TVERC Autumn Recorders' Conference 2022 - Summary

Our Autumn conference saw a return to an in-person format, held at Oracle, Thames Valley Park in Reading on 15th October. It was also available online through Google Meets. Around 40 people attended in person and online: individual recorders and members of local groups keen to share their work and hear what other local groups have been doing over the summer.


Our Biological Recording Co-ordinator, Henrietta Pringle kicked things off with an overview of ‘TVERC in Action’ in the past year, including a brief run down of the data we hold, how to access it, and the support we provide for recorders. She also gave examples of how our datasets are used in our project work, such as mapping canopy cover in Oxfordshire, and evaluating the heathland resource in North Wessex Downs AONB.


We then heard from a range of speakers in our speed update session. Owen Green and Lesley Dunlop talked about the geodiversity of Oxfordshire and Berkshire, and brought along some fossils for us. Rob Curtis from TVERC brought us highlights of this season’s Local Wildlife Sites surveys, before Bryony Blades from Oxford University talked us through her work analysing the coverage of butterfly records as part of her TVERC-hosted micro-internship. Carl Whitehead, ranger for Witney Town Council told us about the biodiversity on Heron Meadow, and Freshwater Habitats Trust’s trainees Paola Perez, Ellie MacDonald and Evie Granat filled us in about their work to build Oxfordshire’s Freshwater network. Finally, Jon Cole reported back on the British Entomological and Natural History Society’s 150th Anniversary Bioblitz at Dinton Pastures earlier in the year.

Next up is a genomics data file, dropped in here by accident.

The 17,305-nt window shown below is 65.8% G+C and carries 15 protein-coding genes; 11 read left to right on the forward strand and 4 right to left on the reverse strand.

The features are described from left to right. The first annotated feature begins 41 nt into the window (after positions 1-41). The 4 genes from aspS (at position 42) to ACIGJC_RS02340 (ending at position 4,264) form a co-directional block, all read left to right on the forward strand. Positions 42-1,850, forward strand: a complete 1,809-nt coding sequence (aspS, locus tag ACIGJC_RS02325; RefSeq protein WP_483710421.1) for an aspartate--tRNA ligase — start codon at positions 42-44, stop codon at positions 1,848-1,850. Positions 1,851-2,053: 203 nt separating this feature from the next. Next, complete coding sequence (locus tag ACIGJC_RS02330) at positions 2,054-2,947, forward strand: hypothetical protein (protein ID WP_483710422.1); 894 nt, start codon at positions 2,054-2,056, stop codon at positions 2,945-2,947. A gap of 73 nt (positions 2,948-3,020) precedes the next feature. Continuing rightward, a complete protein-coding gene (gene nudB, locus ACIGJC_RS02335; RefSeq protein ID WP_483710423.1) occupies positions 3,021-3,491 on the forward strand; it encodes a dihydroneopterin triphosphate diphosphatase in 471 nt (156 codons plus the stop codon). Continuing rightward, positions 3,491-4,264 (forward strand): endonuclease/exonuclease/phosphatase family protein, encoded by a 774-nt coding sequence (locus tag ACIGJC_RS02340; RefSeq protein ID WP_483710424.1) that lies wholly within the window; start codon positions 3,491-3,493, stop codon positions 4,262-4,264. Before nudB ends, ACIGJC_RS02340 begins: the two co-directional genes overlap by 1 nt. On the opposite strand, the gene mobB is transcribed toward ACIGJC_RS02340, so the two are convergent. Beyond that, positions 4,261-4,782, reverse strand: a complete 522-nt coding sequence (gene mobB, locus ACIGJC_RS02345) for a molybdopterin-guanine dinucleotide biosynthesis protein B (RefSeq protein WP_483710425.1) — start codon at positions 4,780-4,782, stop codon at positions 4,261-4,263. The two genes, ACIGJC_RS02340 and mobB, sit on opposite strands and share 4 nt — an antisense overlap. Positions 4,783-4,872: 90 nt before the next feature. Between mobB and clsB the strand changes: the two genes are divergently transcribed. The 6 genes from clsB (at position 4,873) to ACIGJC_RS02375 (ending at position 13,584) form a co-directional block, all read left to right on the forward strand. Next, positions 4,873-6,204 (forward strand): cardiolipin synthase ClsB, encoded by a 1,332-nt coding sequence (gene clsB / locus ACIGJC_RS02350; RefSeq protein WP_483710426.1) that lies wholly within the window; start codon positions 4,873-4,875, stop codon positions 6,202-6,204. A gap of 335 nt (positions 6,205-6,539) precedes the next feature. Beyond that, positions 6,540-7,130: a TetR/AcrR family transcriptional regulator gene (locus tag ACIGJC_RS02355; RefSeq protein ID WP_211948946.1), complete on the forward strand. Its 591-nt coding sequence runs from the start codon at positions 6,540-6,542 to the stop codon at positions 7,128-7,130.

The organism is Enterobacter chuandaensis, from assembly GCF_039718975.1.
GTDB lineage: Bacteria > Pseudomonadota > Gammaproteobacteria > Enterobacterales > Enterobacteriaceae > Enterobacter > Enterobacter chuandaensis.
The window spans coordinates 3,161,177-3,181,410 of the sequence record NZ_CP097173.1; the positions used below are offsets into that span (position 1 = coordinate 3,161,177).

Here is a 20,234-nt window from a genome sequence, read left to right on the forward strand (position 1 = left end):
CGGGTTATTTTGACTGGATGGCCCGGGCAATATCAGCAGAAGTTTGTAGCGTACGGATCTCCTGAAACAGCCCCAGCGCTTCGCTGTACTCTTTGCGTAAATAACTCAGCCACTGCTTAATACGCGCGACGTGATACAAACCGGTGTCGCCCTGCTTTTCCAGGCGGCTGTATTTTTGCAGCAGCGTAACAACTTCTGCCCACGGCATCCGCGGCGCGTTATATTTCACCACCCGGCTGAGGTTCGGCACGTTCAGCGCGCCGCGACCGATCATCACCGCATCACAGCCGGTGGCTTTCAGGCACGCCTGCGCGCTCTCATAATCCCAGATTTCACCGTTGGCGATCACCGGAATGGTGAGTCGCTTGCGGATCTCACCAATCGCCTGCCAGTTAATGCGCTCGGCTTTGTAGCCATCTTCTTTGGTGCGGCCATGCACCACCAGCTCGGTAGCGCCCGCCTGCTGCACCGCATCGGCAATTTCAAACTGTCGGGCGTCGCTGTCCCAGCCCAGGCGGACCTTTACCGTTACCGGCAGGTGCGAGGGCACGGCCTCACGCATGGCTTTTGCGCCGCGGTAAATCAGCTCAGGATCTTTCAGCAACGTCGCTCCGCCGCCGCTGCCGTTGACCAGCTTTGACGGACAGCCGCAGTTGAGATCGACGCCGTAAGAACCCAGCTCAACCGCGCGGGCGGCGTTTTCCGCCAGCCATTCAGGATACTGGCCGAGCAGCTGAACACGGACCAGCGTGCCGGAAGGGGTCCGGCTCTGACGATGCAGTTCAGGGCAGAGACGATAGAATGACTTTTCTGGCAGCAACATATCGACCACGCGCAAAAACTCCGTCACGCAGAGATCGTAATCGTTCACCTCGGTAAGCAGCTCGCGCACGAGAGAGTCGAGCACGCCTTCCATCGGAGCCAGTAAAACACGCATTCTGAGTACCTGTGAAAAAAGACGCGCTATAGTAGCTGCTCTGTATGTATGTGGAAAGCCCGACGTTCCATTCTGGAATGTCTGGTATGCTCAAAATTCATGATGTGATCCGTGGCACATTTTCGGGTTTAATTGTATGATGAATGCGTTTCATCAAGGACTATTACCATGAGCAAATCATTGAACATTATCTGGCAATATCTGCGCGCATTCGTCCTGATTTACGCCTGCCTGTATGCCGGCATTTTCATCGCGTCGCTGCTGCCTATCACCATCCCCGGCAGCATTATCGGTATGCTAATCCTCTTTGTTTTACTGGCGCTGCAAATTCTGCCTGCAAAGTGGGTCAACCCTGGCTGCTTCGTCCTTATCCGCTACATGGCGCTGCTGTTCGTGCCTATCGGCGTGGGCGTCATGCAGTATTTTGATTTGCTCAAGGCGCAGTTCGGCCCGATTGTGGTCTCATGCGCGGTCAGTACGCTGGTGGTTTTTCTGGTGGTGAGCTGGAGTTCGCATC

The first of our main speakers was Grahame Hawker from, amongst many other groups he represents, the Upper Thames branch of Butterfly Conservation. Grahame gave us a very helpful overview of the resources available to help identify butterflies and moths. Brian Clews brought us news of WildCookham’s project to re-introduce Water Voles to the local waterways that inspired Kenneth Grahame himself when writing Wind in the Willows. After lunch, we heard from Simon Claybourn, Project Officer at BBOWT who told us about the West Berkshire Wild Verges Project, their findings, and how you can get involved with the final year of surveys in 2023. The last of our main speakers was Chelsea Hothem, Project Officer at the River Thame Conservation Trust. The focus of Chelsea’s talk was the River Thame Riverfly Hub, a fantastic citizen science project where you can contribute to active monitoring and protection of our rivers.


Those attending in person had the option of attending workshops in the afternoon. Following on from his earlier talk, Grahame Hawker ran a butterfly identification workshop. He ran through the key features to look for to ensure that by the end, we came away confident in identifying all the butterfly species found in the Upper Thames region. The second of our workshops was led by TVERC’s Biodiversity Officers: Julie Kerans, Rob Curtis and Katherine Howell. On a walk around Thames Valley Park, they talked through what they look for on site surveys to identify habitat types, vegetation structure and other features that might support specific taxa.


All the talks and the butterfly ID workshop are available on our website, and our Youtube channel, so do take a look if you missed any or would like to revisit them.


We would like to thank everyone who attended the conference, with a special thanks to the main speakers, our workshop hosts, anyone who gave speed updates or brought along a display on the day. We would also like to thank Oracle for their ongoing support with hosting the conference. We are already thinking about our next conference in Spring, so do contact us at with any suggestions for speakers or workshop topics.